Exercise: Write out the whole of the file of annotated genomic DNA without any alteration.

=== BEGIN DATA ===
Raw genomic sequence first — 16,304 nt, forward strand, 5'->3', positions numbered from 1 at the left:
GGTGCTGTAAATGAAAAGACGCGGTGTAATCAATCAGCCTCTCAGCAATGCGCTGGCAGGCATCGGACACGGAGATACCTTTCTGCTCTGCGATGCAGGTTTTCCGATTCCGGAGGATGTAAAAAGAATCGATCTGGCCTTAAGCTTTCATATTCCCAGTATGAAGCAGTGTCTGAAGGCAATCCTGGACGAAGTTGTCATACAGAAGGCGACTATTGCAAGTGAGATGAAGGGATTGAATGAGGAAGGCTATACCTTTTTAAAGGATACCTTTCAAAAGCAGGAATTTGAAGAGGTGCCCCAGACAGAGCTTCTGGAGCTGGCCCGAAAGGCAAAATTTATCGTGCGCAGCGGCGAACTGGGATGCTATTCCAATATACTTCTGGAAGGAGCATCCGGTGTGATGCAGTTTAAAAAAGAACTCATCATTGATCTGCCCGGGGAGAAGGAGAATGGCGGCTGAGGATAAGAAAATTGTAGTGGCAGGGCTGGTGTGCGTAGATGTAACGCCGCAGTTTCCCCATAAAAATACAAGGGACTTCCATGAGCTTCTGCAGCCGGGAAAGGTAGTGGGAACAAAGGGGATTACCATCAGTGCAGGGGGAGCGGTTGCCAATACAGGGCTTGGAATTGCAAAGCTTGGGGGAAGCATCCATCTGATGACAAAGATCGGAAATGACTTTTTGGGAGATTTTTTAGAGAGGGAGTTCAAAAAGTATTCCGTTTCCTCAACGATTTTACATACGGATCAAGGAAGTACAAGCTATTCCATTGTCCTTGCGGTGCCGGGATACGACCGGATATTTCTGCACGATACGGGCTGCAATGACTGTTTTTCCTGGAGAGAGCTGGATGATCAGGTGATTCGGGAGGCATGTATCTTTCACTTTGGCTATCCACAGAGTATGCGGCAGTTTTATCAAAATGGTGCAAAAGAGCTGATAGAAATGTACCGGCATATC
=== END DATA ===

Raw genomic sequence first — 16,304 nt, forward strand, 5'->3', positions numbered from 1 at the left:
GGTGCTGTAAATGAAAAGACGCGGTGTAATCAATCAGCCTCTCAGCAATGCGCTGGCAGGCATCGGACACGGAGATACCTTTCTGCTCTGCGATGCAGGTTTTCCGATTCCGGAGGATGTAAAAAGAATCGATCTGGCCTTAAGCTTTCATATTCCCAGTATGAAGCAGTGTCTGAAGGCAATCCTGGACGAAGTTGTCATACAGAAGGCGACTATTGCAAGTGAGATGAAGGGATTGAATGAGGAAGGCTATACCTTTTTAAAGGATACCTTTCAAAAGCAGGAATTTGAAGAGGTGCCCCAGACAGAGCTTCTGGAGCTGGCCCGAAAGGCAAAATTTATCGTGCGCAGCGGCGAACTGGGATGCTATTCCAATATACTTCTGGAAGGAGCATCCGGTGTGATGCAGTTTAAAAAAGAACTCATCATTGATCTGCCCGGGGAGAAGGAGAATGGCGGCTGAGGATAAGAAAATTGTAGTGGCAGGGCTGGTGTGCGTAGATGTAACGCCGCAGTTTCCCCATAAAAATACAAGGGACTTCCATGAGCTTCTGCAGCCGGGAAAGGTAGTGGGAACAAAGGGGATTACCATCAGTGCAGGGGGAGCGGTTGCCAATACAGGGCTTGGAATTGCAAAGCTTGGGGGAAGCATCCATCTGATGACAAAGATCGGAAATGACTTTTTGGGAGATTTTTTAGAGAGGGAGTTCAAAAAGTATTCCGTTTCCTCAACGATTTTACATACGGATCAAGGAAGTACAAGCTATTCCATTGTCCTTGCGGTGCCGGGATACGACCGGATATTTCTGCACGATACGGGCTGCAATGACTGTTTTTCCTGGAGAGAGCTGGATGATCAGGTGATTCGGGAGGCATGTATCTTTCACTTTGGCTATCCACAGAGTATGCGGCAGTTTTATCAAAATGGTGCAAAAGAGCTGATAGAAATGTACCGGCATATC